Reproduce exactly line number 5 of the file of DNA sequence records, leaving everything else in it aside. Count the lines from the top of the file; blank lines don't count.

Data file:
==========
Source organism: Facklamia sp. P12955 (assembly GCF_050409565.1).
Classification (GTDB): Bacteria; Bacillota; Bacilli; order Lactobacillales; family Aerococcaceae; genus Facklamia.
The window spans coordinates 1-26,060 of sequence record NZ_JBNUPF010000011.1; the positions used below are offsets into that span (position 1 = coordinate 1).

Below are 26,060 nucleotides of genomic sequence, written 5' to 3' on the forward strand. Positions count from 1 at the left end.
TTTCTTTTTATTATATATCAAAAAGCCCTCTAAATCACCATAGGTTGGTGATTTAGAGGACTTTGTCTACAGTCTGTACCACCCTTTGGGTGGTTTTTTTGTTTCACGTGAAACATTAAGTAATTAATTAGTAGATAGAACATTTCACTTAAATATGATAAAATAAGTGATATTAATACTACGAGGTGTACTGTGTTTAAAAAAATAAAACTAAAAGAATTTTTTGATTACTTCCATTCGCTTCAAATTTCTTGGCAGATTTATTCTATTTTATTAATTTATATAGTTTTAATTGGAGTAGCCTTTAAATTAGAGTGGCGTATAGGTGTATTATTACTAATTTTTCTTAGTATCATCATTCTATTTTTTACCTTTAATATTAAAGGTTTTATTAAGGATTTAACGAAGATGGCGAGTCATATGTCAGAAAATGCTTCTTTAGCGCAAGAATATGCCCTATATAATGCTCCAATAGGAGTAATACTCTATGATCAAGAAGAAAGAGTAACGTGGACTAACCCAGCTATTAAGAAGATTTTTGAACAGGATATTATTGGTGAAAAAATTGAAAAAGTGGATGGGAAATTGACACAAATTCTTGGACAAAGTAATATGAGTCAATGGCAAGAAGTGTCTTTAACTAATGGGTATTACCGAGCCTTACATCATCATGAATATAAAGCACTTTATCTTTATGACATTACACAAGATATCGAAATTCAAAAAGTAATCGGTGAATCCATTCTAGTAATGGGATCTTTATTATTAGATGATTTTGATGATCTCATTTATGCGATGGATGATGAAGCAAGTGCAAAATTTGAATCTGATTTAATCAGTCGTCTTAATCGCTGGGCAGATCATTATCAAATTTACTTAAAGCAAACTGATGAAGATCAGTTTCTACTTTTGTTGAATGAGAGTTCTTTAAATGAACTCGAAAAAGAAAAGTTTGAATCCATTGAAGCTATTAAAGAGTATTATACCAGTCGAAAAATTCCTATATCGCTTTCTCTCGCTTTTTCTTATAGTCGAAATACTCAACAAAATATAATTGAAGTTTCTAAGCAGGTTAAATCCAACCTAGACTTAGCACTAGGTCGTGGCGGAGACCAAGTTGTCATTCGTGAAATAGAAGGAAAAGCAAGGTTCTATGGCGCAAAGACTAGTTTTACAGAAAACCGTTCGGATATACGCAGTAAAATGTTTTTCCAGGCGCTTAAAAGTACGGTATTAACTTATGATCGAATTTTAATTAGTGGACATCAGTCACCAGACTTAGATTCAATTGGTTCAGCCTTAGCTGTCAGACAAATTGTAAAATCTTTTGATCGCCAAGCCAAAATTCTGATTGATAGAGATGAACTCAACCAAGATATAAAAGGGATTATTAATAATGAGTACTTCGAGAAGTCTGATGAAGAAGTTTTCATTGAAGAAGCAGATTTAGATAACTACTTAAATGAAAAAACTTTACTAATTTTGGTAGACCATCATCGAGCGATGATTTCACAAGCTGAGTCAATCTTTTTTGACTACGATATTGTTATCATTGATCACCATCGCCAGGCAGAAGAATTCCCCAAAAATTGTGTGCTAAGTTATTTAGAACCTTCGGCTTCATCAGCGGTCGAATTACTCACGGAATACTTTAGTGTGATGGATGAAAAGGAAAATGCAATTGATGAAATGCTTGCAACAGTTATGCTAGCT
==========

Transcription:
TTTCTTTTTATTATATATCAAAAAGCCCTCTAAATCACCATAGGTTGGTGATTTAGAGGACTTTGTCTACAGTCTGTACCACCCTTTGGGTGGTTTTTTTGTTTCACGTGAAACATTAAGTAATTAATTAGTAGATAGAACATTTCACTTAAATATGATAAAATAAGTGATATTAATACTACGAGGTGTACTGTGTTTAAAAAAATAAAACTAAAAGAATTTTTTGATTACTTCCATTCGCTTCAAATTTCTTGGCAGATTTATTCTATTTTATTAATTTATATAGTTTTAATTGGAGTAGCCTTTAAATTAGAGTGGCGTATAGGTGTATTATTACTAATTTTTCTTAGTATCATCATTCTATTTTTTACCTTTAATATTAAAGGTTTTATTAAGGATTTAACGAAGATGGCGAGTCATATGTCAGAAAATGCTTCTTTAGCGCAAGAATATGCCCTATATAATGCTCCAATAGGAGTAATACTCTATGATCAAGAAGAAAGAGTAACGTGGACTAACCCAGCTATTAAGAAGATTTTTGAACAGGATATTATTGGTGAAAAAATTGAAAAAGTGGATGGGAAATTGACACAAATTCTTGGACAAAGTAATATGAGTCAATGGCAAGAAGTGTCTTTAACTAATGGGTATTACCGAGCCTTACATCATCATGAATATAAAGCACTTTATCTTTATGACATTACACAAGATATCGAAATTCAAAAAGTAATCGGTGAATCCATTCTAGTAATGGGATCTTTATTATTAGATGATTTTGATGATCTCATTTATGCGATGGATGATGAAGCAAGTGCAAAATTTGAATCTGATTTAATCAGTCGTCTTAATCGCTGGGCAGATCATTATCAAATTTACTTAAAGCAAACTGATGAAGATCAGTTTCTACTTTTGTTGAATGAGAGTTCTTTAAATGAACTCGAAAAAGAAAAGTTTGAATCCATTGAAGCTATTAAAGAGTATTATACCAGTCGAAAAATTCCTATATCGCTTTCTCTCGCTTTTTCTTATAGTCGAAATACTCAACAAAATATAATTGAAGTTTCTAAGCAGGTTAAATCCAACCTAGACTTAGCACTAGGTCGTGGCGGAGACCAAGTTGTCATTCGTGAAATAGAAGGAAAAGCAAGGTTCTATGGCGCAAAGACTAGTTTTACAGAAAACCGTTCGGATATACGCAGTAAAATGTTTTTCCAGGCGCTTAAAAGTACGGTATTAACTTATGATCGAATTTTAATTAGTGGACATCAGTCACCAGACTTAGATTCAATTGGTTCAGCCTTAGCTGTCAGACAAATTGTAAAATCTTTTGATCGCCAAGCCAAAATTCTGATTGATAGAGATGAACTCAACCAAGATATAAAAGGGATTATTAATAATGAGTACTTCGAGAAGTCTGATGAAGAAGTTTTCATTGAAGAAGCAGATTTAGATAACTACTTAAATGAAAAAACTTTACTAATTTTGGTAGACCATCATCGAGCGATGATTTCACAAGCTGAGTCAATCTTTTTTGACTACGATATTGTTATCATTGATCACCATCGCCAGGCAGAAGAATTCCCCAAAAATTGTGTGCTAAGTTATTTAGAACCTTCGGCTTCATCAGCGGTCGAATTACTCACGGAATACTTTAGTGTGATGGATGAAAAGGAAAATGCAATTGATGAAATGCTTGCAACAGTTATGCTAGCT